Hit squad is stood down

18th September 1998 at 01:00
Karen Thornton reports on a reprieve for Calderdale

CALDERDALE has been spared a visit from the Government's education hit squad - for now.

But headteachers in the troubled West Yorkshire education authority are warning that this is its last chance to get things right.

Calderdale and Manchester were both criticised in recent Office for Standards in Education inspections for failing schools and pupils, and have submitted action plans to schools minister Estelle Morris.

She said this week she would not be unleashing the hit squad - yet. Manchester has until October 12 to provide further details of its plans for literacy and inspection and advisory services, while Calderdale will have to deliver a more detailed and costed version of its action plan - due in December. OFSTED inspectors will be back in Calderdale next summer, to check on progress.

Mark Hackett, Manchester's education chairman, said: "I'm not surprised, in such a huge document, that there are some things that want further clarification. We will be doing our best to meet ministerial requirements. "

And Lawrence Killian, vice-chairman of Calderdale's primary heads association, welcomed the approval of the Halifax authority's plan. He expects to see improvements within six weeks.

"One or two colleagues have indicated they would prefer the Government to send a team in, but that's not the general feeling," he said. "I really do feel Calderdale is poised for great improvement, and perhaps we can set the pace. Although there's a lot to sort out, there's certainly a positive air."

But he warned: "I think this time there will be no turning back. If we find that we are not getting the back-up and co-operation from the local education authority then we must take action."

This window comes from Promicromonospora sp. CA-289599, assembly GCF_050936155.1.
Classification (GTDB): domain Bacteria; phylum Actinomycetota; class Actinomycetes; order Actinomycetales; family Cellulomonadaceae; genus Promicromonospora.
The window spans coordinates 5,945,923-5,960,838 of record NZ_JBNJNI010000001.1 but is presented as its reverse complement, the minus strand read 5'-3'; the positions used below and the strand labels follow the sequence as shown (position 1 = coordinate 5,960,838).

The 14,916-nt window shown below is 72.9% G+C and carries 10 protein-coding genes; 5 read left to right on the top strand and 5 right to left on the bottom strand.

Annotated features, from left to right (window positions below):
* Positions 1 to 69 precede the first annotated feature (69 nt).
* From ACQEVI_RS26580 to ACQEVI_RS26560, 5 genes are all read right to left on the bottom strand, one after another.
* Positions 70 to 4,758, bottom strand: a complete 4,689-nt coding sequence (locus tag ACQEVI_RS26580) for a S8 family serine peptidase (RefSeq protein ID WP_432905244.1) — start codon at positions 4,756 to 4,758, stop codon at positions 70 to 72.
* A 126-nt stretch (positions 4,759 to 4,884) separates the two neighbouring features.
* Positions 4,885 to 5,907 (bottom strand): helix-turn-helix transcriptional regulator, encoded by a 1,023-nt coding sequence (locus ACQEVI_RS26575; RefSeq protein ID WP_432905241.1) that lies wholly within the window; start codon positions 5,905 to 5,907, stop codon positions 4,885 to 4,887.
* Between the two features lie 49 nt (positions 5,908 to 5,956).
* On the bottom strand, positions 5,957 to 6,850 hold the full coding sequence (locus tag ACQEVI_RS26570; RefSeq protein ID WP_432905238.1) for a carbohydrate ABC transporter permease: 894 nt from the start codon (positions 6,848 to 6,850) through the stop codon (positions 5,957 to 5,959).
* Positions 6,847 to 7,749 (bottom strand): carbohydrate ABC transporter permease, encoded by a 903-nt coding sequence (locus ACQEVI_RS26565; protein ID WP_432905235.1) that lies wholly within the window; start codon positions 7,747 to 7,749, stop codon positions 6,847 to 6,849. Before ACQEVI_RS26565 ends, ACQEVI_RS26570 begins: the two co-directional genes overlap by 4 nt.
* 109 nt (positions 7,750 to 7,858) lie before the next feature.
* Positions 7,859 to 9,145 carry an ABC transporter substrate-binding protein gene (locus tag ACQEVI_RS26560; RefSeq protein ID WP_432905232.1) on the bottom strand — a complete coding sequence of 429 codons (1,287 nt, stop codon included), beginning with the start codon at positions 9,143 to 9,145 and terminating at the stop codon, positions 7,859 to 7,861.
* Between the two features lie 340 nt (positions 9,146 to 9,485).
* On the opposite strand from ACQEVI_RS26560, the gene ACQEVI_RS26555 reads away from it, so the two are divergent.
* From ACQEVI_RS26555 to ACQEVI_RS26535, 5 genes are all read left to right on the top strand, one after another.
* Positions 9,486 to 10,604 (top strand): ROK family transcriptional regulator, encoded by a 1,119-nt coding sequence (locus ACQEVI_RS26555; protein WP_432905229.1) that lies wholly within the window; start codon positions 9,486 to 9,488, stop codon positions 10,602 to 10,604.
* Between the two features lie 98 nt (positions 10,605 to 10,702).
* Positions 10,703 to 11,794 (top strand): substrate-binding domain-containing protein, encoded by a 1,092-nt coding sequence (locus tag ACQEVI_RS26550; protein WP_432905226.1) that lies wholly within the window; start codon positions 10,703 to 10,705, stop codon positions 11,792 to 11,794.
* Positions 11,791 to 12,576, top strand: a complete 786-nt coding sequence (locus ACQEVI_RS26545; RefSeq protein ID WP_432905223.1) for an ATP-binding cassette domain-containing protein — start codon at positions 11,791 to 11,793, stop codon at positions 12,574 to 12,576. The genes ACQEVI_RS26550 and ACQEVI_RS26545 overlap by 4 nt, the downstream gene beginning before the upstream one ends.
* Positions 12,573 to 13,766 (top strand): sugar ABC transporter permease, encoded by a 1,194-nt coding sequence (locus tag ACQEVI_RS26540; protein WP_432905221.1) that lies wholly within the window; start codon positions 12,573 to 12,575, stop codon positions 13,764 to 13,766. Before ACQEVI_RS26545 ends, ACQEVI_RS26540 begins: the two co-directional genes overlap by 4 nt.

David Scott, chairman of the authority's secondary heads association, was also pleased - but warned it was the authority's "last chance to get it right".

Both heads' groups have welcomed moves to keep on consultant Simon Jenkin - the former Devon chief education officer who helped draft the action plan - until a replacement for retiring director Ian Jennings is found.

But Mr Scott added: "It would be extremely unhelpful if anybody perceived the retirement of the chief education officer as the thing that needed to be done to move forward. It's far more fundamental than that."

Mr Jenkin said he was "absolutely delighted" that the action plan had been given the go-ahead, and said he had agreed to stay on initially until Christmas.

Ms Morris said the Government was right to take a tough line on the authorities, to make them take stock of their education service.

She added: "On this occasion, it has not proved necessary to use the last resort, but I will not hesitate to use a hit squad where I feel authorities are denying children the education they deserve."

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